People have been having financial problems since money first invented. In the old days, people who didn’t pay their debt were thrown into debtor’s prisons. Our founding fathers were smart enough to realize that there needed to be uniform laws regarding bankruptcy to protect people from aggressive creditor action. In fact, the United States Constitution provides that the United States Congress shall make uniform laws on bankruptcy. Bankruptcy laws are therefore Federal Law and are statutory or written laws codified into the Bankruptcy Code. The code divides the various types of bankruptcy into Chapters. General Motors and Chrysler filed Chapter 11 bankruptcy cases, which generally help businesses reorganize their debt and stay in business. The City of Detroit filed a Chapter 9, which is a bankruptcy for municipalities and allowed them to restructure the city’s debt. Family farmers have their own bankruptcy called Chapter 12. Of the 1 million plus bankruptcy cases filed annually in the United States, the vast majority consists of individual or joint (married couples) Chapter 7 or Chapter 13 cases.
Chapter 7 is what most people think of when they think of bankruptcy. Your debt is wiped out by order of the bankruptcy court. You never have to pay it back, even if you win the Powerball Lottery down the road. You have to “qualify” with regard to your household income to file a Chapter 7, but for most people who come into my office, this is not a problem. Most of the cases I file and in fact most of the cases filed nationwide are Chapter 7 bankruptcies. Chapter 7 is meant to provide the debtor (person or married couple filing the case) a fresh start by eliminating unsecured debt and allowing the debtors to get out of large contracts such as mortgages and car finance agreements or leases. It is an ideal choice for low to middle income people who have too much credit card debt, medical bills, payday loans, past due utility bills, debts for cars that have been repossessed and have a balance outstanding. If you have a mortgage or car note and you want to walk away from the home or give the car back, this can be accomplished through a Chapter 7 filing.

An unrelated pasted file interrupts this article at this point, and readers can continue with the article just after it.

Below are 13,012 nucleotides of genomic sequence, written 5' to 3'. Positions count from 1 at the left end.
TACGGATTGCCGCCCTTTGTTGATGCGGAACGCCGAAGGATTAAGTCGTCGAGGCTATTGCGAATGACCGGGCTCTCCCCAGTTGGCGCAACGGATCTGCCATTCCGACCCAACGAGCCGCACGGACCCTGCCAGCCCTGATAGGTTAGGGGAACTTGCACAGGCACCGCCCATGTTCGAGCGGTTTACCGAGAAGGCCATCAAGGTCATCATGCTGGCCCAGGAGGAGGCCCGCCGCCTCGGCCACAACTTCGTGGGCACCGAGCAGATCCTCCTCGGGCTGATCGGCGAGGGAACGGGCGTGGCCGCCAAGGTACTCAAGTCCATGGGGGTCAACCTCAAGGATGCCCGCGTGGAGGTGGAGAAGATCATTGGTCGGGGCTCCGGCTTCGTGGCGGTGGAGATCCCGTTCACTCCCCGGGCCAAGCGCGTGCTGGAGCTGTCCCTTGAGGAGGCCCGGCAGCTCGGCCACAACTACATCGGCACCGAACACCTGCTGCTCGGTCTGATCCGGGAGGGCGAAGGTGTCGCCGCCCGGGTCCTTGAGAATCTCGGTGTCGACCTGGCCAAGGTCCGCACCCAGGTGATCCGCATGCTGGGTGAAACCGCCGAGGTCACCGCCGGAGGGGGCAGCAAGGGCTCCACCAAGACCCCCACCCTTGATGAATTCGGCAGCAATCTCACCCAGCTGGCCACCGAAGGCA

In technical legal terms, a Chapter 7 is also called a liquidation compared to a Chapter 13, which is also called a reorganization. Liquidation is a scary term. Visions of everything you own being taken and sold right down to your recliner run through your head. Many people think that if they file a bankruptcy, moving men and a big truck pull up to your residence and start loading up your furniture, aquarium and take your dog as well, leaving you standing there with a barrel held by large leather straps because they took all of your clothes too. Nothing could be further from the truth. Yes, Chapter 7 is a liquidation bankruptcy which means that “non-exempt” assets are sold or “liquidated” by a bankruptcy trustee to pay your creditors. In reality, something close to 99% of my cases are in fact, no asset cases, in which absolutely nothing is sold to pay creditors. Remember, the bankruptcy laws are there to provide people with a fresh start preventing the creditors from taking everything you own. My job as your bankruptcy attorney is to use the bankruptcy exemptions to protect your assets while at the same time, working toward the goal of being granted a discharge by the court.